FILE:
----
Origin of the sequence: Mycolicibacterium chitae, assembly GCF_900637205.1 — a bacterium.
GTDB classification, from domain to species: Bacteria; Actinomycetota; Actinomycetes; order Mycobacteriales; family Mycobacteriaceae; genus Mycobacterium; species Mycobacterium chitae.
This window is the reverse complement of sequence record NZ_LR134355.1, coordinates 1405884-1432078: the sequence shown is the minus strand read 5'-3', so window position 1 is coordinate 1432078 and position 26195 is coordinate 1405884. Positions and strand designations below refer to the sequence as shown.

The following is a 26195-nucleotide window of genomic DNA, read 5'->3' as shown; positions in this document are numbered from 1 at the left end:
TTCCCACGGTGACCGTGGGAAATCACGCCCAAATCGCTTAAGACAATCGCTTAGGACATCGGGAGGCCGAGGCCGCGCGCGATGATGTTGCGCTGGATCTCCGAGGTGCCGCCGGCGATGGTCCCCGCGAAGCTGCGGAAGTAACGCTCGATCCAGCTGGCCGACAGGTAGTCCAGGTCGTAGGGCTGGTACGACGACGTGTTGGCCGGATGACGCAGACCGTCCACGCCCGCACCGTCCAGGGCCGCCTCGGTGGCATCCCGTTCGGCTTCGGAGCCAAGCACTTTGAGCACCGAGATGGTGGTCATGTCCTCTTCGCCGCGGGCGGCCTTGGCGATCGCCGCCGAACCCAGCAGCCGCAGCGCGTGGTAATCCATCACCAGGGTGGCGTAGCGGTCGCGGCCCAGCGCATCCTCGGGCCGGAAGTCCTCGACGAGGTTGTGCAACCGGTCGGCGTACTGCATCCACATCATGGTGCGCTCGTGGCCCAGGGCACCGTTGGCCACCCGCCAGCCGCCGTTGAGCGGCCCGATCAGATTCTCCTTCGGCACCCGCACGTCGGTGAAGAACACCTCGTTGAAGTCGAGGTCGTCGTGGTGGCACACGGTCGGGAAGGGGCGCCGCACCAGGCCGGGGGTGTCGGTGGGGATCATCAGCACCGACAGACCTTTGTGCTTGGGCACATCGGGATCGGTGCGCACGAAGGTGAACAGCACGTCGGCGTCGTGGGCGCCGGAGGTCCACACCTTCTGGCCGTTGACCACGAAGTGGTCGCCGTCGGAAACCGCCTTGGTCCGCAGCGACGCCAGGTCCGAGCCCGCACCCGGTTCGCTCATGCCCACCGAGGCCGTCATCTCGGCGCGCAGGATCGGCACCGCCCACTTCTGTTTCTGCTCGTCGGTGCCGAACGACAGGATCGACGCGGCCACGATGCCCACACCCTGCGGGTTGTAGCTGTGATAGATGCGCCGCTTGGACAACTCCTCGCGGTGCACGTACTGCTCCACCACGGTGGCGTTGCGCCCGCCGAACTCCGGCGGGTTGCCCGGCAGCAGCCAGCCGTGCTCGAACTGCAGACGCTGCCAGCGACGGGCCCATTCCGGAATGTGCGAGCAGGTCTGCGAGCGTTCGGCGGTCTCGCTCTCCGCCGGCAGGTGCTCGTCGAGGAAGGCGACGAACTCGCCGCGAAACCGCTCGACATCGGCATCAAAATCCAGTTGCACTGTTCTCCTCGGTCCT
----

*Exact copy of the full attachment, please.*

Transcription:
Origin of the sequence: Mycolicibacterium chitae, assembly GCF_900637205.1 — a bacterium.
GTDB classification, from domain to species: Bacteria; Actinomycetota; Actinomycetes; order Mycobacteriales; family Mycobacteriaceae; genus Mycobacterium; species Mycobacterium chitae.
This window is the reverse complement of sequence record NZ_LR134355.1, coordinates 1405884-1432078: the sequence shown is the minus strand read 5'-3', so window position 1 is coordinate 1432078 and position 26195 is coordinate 1405884. Positions and strand designations below refer to the sequence as shown.

The following is a 26195-nucleotide window of genomic DNA, read 5'->3' as shown; positions in this document are numbered from 1 at the left end:
TTCCCACGGTGACCGTGGGAAATCACGCCCAAATCGCTTAAGACAATCGCTTAGGACATCGGGAGGCCGAGGCCGCGCGCGATGATGTTGCGCTGGATCTCCGAGGTGCCGCCGGCGATGGTCCCCGCGAAGCTGCGGAAGTAACGCTCGATCCAGCTGGCCGACAGGTAGTCCAGGTCGTAGGGCTGGTACGACGACGTGTTGGCCGGATGACGCAGACCGTCCACGCCCGCACCGTCCAGGGCCGCCTCGGTGGCATCCCGTTCGGCTTCGGAGCCAAGCACTTTGAGCACCGAGATGGTGGTCATGTCCTCTTCGCCGCGGGCGGCCTTGGCGATCGCCGCCGAACCCAGCAGCCGCAGCGCGTGGTAATCCATCACCAGGGTGGCGTAGCGGTCGCGGCCCAGCGCATCCTCGGGCCGGAAGTCCTCGACGAGGTTGTGCAACCGGTCGGCGTACTGCATCCACATCATGGTGCGCTCGTGGCCCAGGGCACCGTTGGCCACCCGCCAGCCGCCGTTGAGCGGCCCGATCAGATTCTCCTTCGGCACCCGCACGTCGGTGAAGAACACCTCGTTGAAGTCGAGGTCGTCGTGGTGGCACACGGTCGGGAAGGGGCGCCGCACCAGGCCGGGGGTGTCGGTGGGGATCATCAGCACCGACAGACCTTTGTGCTTGGGCACATCGGGATCGGTGCGCACGAAGGTGAACAGCACGTCGGCGTCGTGGGCGCCGGAGGTCCACACCTTCTGGCCGTTGACCACGAAGTGGTCGCCGTCGGAAACCGCCTTGGTCCGCAGCGACGCCAGGTCCGAGCCCGCACCCGGTTCGCTCATGCCCACCGAGGCCGTCATCTCGGCGCGCAGGATCGGCACCGCCCACTTCTGTTTCTGCTCGTCGGTGCCGAACGACAGGATCGACGCGGCCACGATGCCCACACCCTGCGGGTTGTAGCTGTGATAGATGCGCCGCTTGGACAACTCCTCGCGGTGCACGTACTGCTCCACCACGGTGGCGTTGCGCCCGCCGAACTCCGGCGGGTTGCCCGGCAGCAGCCAGCCGTGCTCGAACTGCAGACGCTGCCAGCGACGGGCCCATTCCGGAATGTGCGAGCAGGTCTGCGAGCGTTCGGCGGTCTCGCTCTCCGCCGGCAGGTGCTCGTCGAGGAAGGCGACGAACTCGCCGCGAAACCGCTCGACATCGGCATCAAAATCCAGTTGCACTGTTCTCCTCGGTCCT